PRHMUSIC&ART The Theatre Geek
CONVERSATION with MACHINE It changes how you see Theater
by Marialena Rago photos by Teddy Wolff aylor Mac: A 24-Decade History of Popular Music will be presented over two weekends during the Kimmel Center’s Philadelphia International Festival of the Arts (PIFA) this June. The 24-hour performance art concert tells the social history of America. There are more than 240 songs with more than 24 musicians and more than 100 local performers. There are also 24 breathtaking costumes by Mac’s designer, Machine Dazzle. I
spoke with Machine Dazzle about his inventive costumes and how they will make you think differently about the world around you. Q: How do you find inspiration for these costumes? A: I find inspiration in music, what was going on socially and politically at the time, the inventions of the time and tying that with clear thinking and considering queer people throughout history, even though it isn’t in any of the history books. Q: Can you give an example? A: The Civil War [costume] - the American hot dog was invented at that time and US barbed wire was patented at that time. I also used the Civil War soldiers costume as a jump off, which continues this day in school bands. Q: You mention queer history. You are quoted on The Cut, New York Magazine’s women’s site, saying, ‘I prefer to queer the history or the ideas instead of accept the status quo.’ Can you explain how you do that? A: It is hard to explain how you just are in nature. It involves not settling
and not accepting things as they are - like radical thinking and thinking outside the box. You don’t have to accept what people are wearing; you can wear something else, you can wear it a different way. The essence of queer thinking is not accepting things and not settling. It is a lot more organic and a lot more free-thinking. It is easy to accept things when there are no challenges. If there is nothing wrong, if you aren’t ostracized in society, everything’s fine. If you just exist, it’s fine and if you are the way society operates then you aren’t a queer thinker, probably, because you never had to survive in a different way. You never have to adjust yourself personally towards society. If you’ve never had to survive or exist, if you’ve never had to pretend to be someone else, if you never had to experience hardship in terms of just daily survival, then chances are that you aren’t a queer thinker. That’s not a blanket statement. There are people who are smart who see that things are not even. But if you never had to smooth yourself out just to fit in society - you know people who are totally tortured because they are queer - those are the people who are real queer thinkers. They have to think outside the box because no one is going to do it for them.
| ROWHOME MAGAZINE | April / May / June 2018
Q: I’ve seen your clothing described as gender-bending or drag. Is that how you would describe your style? Would you describe it differently? A: I don’t use the word clothing. Taylor doesn’t wear clothes, he wears costumes. There is a big difference. Not to be confused with fashion, either. When Taylor is on stage in my work...those are costumes and it’s art. Huge difference. It’s sculpture. It’s not about gender at all. Not really, anyway. I’ve learned to not think in those terms. Basically, what Taylor is wearing are sculptures made out of ideas. He is basically wearing ideas. Q: When did you and Taylor start working on the show? A: We started work shopping about seven years ago and in the fall of 2016, after six years of work shopping it, we did the big 24-hour, non-stop show. Q: Have your costumes changed since the beginning? A: I change things now and then. Q: And you help change Taylor while he is still on stage, correct? A: I will come out in a costume and change Taylor every now and then. That is my role. Q: Is there a reason for it? A: Taylor has 240 songs to memorize and he is usually singing at the same time that we are changing so he needs help getting into them because he can’t hold the microphone and change at the same time. Also in terms of drama, it is more exciting.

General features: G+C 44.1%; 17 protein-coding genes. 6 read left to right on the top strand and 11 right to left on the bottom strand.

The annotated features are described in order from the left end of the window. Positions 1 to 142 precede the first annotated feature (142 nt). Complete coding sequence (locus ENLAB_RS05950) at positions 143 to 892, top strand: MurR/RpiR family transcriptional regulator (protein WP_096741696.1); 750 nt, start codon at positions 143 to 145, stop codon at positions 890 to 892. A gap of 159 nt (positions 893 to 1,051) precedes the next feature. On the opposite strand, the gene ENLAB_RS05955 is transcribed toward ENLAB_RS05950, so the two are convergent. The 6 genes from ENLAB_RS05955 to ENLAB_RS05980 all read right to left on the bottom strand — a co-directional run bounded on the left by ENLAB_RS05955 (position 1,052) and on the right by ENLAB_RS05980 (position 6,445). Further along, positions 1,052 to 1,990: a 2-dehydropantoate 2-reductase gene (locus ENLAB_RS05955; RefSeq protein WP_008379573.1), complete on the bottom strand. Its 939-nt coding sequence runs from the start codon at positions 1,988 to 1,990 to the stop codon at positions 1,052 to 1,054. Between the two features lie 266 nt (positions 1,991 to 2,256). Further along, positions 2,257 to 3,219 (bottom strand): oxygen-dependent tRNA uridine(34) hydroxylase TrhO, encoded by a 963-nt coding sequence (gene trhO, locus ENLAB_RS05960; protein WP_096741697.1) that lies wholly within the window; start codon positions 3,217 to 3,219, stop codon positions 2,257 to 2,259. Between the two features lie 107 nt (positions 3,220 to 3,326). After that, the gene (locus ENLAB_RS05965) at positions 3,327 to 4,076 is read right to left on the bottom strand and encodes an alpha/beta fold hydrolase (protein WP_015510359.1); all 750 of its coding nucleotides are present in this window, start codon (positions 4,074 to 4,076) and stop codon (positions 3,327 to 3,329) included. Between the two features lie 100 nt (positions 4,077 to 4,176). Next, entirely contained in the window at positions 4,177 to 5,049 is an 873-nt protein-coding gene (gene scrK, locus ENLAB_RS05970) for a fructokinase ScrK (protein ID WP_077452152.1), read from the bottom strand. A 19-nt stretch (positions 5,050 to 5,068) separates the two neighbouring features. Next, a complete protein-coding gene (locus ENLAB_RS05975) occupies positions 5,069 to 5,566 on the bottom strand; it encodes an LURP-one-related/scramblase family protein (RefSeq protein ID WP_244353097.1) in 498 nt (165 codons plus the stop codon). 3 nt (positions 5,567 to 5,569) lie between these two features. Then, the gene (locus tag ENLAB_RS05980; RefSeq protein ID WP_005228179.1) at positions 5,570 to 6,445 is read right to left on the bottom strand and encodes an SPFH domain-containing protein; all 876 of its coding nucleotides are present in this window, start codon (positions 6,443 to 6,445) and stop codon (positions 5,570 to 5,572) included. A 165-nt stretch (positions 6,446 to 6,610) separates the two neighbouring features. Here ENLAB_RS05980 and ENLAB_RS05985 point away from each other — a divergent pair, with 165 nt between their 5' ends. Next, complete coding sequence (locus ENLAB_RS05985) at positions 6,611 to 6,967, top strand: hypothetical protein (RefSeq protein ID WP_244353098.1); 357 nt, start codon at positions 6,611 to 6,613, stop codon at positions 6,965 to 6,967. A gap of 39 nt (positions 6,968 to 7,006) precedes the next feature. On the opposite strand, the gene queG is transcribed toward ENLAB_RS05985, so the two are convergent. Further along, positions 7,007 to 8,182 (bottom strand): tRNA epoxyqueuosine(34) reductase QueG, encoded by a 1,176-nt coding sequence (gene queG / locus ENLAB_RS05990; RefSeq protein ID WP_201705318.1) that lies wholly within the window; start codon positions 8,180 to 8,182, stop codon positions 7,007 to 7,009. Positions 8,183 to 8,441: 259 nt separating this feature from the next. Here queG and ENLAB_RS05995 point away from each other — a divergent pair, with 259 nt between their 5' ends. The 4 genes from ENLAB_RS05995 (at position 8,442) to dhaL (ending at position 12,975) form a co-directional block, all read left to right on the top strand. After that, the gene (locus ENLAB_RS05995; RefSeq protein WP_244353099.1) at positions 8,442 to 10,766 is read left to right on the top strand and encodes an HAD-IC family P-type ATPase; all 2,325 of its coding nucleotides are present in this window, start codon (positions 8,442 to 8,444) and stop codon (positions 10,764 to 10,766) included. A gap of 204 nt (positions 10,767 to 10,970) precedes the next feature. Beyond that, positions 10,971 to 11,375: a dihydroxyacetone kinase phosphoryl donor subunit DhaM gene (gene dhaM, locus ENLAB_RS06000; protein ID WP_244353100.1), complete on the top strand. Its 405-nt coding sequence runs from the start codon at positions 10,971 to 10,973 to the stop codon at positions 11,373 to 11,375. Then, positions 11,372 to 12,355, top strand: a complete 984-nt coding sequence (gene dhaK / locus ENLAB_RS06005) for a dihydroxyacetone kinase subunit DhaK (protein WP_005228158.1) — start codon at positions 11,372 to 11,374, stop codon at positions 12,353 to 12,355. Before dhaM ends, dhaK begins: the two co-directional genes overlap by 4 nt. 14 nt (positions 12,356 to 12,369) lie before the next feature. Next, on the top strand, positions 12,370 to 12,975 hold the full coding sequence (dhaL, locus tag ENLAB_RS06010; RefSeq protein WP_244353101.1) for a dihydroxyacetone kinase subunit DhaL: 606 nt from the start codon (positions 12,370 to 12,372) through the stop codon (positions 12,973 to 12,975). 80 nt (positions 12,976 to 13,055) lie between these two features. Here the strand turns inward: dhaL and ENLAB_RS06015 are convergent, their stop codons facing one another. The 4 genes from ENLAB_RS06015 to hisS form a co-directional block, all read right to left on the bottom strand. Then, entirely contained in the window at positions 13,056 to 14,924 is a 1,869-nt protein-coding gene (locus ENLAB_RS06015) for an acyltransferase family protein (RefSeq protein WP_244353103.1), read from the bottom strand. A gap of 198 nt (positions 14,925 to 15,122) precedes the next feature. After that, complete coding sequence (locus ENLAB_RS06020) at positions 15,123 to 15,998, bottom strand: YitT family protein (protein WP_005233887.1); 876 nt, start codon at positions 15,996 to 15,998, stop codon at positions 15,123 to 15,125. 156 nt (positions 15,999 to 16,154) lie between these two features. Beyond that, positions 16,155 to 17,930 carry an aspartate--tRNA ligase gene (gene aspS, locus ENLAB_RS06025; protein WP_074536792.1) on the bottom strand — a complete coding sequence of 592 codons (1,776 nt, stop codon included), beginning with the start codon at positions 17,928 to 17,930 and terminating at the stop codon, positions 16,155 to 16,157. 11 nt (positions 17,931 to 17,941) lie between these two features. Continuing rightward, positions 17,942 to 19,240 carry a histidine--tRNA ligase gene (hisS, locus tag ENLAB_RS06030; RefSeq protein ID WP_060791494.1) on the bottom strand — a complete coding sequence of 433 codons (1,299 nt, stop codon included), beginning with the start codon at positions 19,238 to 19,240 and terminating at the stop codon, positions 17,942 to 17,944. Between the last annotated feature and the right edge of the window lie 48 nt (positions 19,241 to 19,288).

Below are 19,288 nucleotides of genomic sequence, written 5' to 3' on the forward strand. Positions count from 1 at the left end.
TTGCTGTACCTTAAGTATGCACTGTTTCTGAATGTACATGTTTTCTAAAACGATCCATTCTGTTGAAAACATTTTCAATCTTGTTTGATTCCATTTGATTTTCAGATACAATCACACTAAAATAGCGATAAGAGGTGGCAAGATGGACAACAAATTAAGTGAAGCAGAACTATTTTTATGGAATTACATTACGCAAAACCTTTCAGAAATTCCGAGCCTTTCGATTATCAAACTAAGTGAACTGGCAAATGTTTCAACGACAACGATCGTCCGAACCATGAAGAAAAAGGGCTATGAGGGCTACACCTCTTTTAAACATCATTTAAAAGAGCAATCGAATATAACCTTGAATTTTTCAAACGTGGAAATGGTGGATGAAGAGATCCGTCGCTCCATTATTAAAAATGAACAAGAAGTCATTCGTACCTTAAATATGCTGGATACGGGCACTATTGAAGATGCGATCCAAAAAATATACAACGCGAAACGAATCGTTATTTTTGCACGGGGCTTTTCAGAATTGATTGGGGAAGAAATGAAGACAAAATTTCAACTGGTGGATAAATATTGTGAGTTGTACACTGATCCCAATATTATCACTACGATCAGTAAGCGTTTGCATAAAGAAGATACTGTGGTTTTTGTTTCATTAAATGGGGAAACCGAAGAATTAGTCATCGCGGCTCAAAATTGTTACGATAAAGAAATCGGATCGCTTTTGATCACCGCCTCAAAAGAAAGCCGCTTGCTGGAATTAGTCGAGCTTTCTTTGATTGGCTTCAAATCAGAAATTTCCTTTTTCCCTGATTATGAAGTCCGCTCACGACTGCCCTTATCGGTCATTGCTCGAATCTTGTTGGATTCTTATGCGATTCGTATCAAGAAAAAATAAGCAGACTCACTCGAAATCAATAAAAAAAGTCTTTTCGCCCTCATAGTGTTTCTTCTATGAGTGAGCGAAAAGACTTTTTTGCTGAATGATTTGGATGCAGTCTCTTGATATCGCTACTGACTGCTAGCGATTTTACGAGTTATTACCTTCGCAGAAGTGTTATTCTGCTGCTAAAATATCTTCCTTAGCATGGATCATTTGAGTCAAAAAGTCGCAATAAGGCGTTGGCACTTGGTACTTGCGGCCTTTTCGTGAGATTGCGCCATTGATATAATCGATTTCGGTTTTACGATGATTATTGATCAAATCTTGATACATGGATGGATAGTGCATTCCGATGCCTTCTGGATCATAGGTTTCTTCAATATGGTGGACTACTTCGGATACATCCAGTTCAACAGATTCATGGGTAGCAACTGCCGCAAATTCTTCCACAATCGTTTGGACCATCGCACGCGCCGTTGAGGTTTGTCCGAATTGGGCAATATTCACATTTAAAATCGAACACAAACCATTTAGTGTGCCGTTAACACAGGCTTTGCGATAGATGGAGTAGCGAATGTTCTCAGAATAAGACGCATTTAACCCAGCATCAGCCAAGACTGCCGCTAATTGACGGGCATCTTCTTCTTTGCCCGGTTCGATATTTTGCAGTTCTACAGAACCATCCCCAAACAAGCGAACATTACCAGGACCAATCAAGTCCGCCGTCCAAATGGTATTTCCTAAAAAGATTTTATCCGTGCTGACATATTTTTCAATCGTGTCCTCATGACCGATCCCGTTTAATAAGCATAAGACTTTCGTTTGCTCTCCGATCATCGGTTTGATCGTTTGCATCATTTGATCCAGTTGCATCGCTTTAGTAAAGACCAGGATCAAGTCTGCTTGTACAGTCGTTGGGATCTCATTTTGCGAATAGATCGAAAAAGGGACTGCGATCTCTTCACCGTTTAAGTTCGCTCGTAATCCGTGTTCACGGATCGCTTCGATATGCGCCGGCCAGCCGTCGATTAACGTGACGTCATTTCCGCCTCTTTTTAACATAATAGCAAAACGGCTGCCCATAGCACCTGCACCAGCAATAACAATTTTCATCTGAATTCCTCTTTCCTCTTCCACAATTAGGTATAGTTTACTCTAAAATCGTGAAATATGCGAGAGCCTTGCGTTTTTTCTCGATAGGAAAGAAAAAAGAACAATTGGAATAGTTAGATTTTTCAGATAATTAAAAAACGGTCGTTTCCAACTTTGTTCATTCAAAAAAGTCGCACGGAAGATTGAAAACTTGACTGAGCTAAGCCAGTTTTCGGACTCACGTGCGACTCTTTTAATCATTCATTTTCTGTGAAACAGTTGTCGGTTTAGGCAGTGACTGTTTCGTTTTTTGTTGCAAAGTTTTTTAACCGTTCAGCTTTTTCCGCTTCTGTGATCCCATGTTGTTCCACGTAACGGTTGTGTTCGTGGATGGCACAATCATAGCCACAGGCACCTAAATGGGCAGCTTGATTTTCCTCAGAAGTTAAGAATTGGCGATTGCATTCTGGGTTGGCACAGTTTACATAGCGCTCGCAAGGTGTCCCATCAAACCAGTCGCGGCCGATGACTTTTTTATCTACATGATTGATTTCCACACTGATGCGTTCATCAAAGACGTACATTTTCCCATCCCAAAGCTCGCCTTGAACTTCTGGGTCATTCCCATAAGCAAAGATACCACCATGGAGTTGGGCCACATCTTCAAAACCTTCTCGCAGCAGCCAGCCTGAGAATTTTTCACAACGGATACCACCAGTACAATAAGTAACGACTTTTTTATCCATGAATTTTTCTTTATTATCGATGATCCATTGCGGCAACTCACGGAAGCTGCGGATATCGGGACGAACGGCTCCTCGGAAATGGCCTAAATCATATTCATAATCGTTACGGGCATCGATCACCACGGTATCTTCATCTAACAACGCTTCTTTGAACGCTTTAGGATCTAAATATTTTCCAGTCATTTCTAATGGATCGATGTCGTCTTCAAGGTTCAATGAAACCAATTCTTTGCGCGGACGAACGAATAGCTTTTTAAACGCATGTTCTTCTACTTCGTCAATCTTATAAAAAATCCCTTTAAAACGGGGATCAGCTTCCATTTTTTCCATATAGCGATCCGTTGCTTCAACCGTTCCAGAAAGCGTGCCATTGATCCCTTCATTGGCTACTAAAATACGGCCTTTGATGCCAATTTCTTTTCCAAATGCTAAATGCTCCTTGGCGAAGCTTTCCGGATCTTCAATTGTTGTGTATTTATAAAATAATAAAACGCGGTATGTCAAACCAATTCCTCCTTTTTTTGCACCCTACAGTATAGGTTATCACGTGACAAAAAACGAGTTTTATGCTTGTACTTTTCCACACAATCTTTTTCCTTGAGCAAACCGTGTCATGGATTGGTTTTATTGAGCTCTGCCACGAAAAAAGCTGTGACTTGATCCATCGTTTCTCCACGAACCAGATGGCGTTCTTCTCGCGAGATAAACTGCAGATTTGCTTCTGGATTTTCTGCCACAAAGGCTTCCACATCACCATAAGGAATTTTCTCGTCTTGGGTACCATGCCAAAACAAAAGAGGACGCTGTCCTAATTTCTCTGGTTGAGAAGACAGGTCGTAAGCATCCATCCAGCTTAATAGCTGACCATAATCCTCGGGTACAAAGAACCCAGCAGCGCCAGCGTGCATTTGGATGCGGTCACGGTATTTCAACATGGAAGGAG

Q: Do you have a favorite costume? A: No. I love them all. I love all of my babies. Q: What should people expect when they see the show? A: They need to come and see what the show is all about. They need to come with an open mind and be ready to participate because there is a lot of audience participation. Q: What do you want your costumes and this show’s legacy to be? A: They will be in museums and revered very highly. I think there has never been a show like it. It is a very original show and I think the legacy will be, whenever you see something new, it raises the bar and it changes the way you see theater. People who see it, it will affect the way they see theater for the rest of their lives. People can expect to see theater differently and music because we get into the meaning of these songs that people take for granted that they never considered what the song actually is - oh this is a minstrel song, oh this is a song about slavery, oh this song is really offensive to Native Americans. We really get into it. You can see the Philadelphia Premiere of Taylor Mac: A 24-Decade History of Popular Music in two 12hour parts at the Merriam Theater: June 2, 2018 – PART I (1776 – 1896), 12:00 p.m. – 12:00 a.m. June 9, 2018 – PART II (1896 – Present), 12:00 p.m. – 12:00 a.m. PRH gohomephilly.com
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